Day lilies in July
The shutdown is only temporary. The farm will once again open in early July just as day lilies begin to bloom. That might be the first or second week of July, but typically it’s after the Fourth of July. Check the farm’s Facebook page for details as everything is weather dependent.
“Again, everything is Mother Nature,” Mary Grimm said.
The farm has between 1,300 and 1,400 day lilies, so there will be plenty to choose from. The Grimms sell seedlings and named varieties. Customers simply tell them which they'd like, and the daylily is dug up, divided and sold on the spot.
In the fall, they will cut off the foliage and dig up the roots and sell them, too. Brian Grimm recently discovered a timesaving option: battery-powered hedge clippers to trim the foliage in fall. They’ll still have to gather the trimmings by hand for burning rather than composting the foliage, which helps ward off disease.
The three of them do most of the work, plus the occasional part-timers — when they can get them. They rarely have time to sit outside and enjoy quiet moments surveying the gardens as they are too busy weeding — all by hand — cutting off dead blooms, transplanting, and, of course, helping customers.
In the fall, the farm offers mums — 400 were sold last year — and the sun porch becomes a gift shop filled with holiday and seasonal items.
“My husband and I just love the process of blooming and watching them mature,” Mary Grimm said.
They moved from a corner lot in Strawberry Point 15 years ago. The new owner planned to mow over the peonies, so the Grimms rescued the plants by digging them up and hauling them to the acreage.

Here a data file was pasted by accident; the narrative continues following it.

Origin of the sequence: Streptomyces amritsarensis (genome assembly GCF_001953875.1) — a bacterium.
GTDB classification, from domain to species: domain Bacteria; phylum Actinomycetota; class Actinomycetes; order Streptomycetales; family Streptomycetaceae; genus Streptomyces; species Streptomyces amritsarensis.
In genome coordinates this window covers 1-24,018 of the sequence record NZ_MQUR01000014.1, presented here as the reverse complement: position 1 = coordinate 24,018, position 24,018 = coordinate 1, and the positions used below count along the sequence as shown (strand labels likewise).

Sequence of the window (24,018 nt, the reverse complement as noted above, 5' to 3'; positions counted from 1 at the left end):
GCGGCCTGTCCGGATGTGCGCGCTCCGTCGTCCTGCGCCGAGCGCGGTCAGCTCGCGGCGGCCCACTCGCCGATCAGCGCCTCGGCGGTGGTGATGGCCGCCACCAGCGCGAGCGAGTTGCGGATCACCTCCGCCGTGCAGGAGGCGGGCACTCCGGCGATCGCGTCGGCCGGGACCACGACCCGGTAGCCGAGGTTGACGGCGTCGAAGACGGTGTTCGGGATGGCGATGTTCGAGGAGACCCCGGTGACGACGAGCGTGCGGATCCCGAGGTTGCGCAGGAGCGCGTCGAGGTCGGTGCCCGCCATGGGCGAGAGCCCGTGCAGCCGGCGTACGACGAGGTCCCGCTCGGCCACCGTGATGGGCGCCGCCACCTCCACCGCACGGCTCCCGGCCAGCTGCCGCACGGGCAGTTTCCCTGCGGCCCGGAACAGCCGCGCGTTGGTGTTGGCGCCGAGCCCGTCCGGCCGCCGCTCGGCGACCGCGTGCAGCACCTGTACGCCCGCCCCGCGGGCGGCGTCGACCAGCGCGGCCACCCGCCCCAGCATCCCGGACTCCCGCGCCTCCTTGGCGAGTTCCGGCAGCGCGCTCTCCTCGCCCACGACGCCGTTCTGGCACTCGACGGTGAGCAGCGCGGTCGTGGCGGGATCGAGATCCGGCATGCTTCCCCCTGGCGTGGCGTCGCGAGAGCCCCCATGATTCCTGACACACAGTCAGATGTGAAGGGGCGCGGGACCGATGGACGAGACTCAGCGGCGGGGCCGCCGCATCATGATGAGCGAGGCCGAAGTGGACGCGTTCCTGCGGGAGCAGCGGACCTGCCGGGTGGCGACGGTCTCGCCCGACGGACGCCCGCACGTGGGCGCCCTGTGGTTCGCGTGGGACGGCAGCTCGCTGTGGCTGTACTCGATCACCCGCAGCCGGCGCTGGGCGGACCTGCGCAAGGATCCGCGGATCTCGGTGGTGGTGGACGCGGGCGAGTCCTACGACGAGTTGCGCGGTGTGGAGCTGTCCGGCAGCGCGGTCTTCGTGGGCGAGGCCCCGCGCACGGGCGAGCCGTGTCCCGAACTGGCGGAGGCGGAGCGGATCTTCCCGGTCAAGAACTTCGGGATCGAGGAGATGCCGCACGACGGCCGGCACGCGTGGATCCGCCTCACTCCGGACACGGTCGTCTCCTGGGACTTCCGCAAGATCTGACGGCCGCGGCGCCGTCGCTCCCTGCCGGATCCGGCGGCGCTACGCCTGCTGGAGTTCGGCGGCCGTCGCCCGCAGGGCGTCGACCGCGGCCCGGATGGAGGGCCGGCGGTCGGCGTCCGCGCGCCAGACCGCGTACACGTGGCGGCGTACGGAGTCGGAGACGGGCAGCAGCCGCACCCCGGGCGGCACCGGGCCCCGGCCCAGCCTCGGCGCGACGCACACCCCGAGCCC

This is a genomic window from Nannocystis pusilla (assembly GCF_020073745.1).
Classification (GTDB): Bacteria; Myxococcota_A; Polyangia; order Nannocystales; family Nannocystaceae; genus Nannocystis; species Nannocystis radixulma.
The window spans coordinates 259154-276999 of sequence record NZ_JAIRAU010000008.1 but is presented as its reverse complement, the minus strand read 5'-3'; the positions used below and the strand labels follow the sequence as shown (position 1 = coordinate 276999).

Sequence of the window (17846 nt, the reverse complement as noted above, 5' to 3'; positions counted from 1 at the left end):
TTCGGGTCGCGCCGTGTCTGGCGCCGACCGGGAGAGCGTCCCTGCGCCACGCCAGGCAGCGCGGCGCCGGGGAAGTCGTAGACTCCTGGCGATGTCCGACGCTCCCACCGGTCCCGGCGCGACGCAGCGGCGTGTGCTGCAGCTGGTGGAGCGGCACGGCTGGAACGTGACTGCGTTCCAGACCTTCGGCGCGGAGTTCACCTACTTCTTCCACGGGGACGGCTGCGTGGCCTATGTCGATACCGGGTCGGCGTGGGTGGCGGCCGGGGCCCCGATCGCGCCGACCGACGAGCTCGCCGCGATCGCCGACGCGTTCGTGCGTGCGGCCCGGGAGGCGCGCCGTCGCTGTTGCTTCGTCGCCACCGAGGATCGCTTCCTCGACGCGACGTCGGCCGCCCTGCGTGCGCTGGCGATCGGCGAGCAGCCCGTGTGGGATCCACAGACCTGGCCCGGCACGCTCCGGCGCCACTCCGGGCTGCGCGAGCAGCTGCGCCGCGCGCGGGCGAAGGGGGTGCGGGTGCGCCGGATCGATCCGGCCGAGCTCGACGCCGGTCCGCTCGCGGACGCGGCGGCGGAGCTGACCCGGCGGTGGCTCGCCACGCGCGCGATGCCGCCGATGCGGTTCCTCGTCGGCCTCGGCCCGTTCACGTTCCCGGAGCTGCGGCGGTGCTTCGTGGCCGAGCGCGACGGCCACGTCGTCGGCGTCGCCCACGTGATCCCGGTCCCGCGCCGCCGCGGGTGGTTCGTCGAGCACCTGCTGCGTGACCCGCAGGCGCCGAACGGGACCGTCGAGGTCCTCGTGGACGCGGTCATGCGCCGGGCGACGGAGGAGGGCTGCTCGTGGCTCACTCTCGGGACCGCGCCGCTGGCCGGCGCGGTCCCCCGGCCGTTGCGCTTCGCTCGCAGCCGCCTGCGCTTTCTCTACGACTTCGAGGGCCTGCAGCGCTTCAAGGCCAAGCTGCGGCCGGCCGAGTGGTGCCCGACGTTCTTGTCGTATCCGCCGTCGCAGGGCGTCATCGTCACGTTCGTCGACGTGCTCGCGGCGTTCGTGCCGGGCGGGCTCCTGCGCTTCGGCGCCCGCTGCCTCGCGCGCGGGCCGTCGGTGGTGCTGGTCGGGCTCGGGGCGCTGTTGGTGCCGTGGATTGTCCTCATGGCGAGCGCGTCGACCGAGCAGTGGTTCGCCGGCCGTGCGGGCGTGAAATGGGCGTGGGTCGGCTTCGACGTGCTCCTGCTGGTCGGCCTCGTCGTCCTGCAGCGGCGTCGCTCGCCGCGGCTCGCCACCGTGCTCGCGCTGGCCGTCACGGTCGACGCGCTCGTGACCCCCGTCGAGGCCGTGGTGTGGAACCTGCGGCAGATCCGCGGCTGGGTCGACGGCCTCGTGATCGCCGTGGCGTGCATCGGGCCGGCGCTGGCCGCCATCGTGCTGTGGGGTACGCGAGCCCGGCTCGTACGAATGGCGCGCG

“We moved more truckloads of plants than furniture,” Mary Grimm said with a chuckle.
Twenty-one pickup truckloads, to be specific, Brian Grimm said. The plan was to have one wide row of peony plants along their driveway. Then a Master Gardener suggested they show others their plants and a business was formed.
Brian Grimm hybridizes day lilies and peonies to get new varieties. Even with the hundreds of varieties on hand, the Grimms often search for something new. For years they tried to get a Door County Sunset peony. The rare peony is listed for sale online once a year, and within minutes, they’d be gone.
“Finally, one year, we made it,” Mary Grimm said.
Brian and Mary Grimm offers these tips when caring for your peonies.
Deadhead your peonies after blooms are spent. This helps the plant conserve energy for next year’s blooms.
Peonies are drought tolerant, so only water in extreme drought conditions. However, young plants may need a drink more often.
This is the time to cut your peonies down to an inch or two above ground for herbaceous and Itoh peonies. Tree peonies are the exception. Tree peonies should only be trimmed for shape or damage or disease.
Since dead foliage carries fungal spores that may cause diseases. It’s best to burn rather than compost peony foliage.
Remove any mulch or debris covering the crown of your peony. If you haven’t cut down your foliage, do so in early spring to avoid spreading fungal spores.
Plant peonies in a spot that gets six or more hours of sun each day, although tree peonies can handle a little shade. A peony needs to be planted with the pink or red nubs called eyes 1 1/2 to 2 inches below the soil, but no deeper, or the plant may not bloom.
You may transplant potted peonies any time. However, bare root peonies are best planted in the fall. Peony roots begin growing in the fall.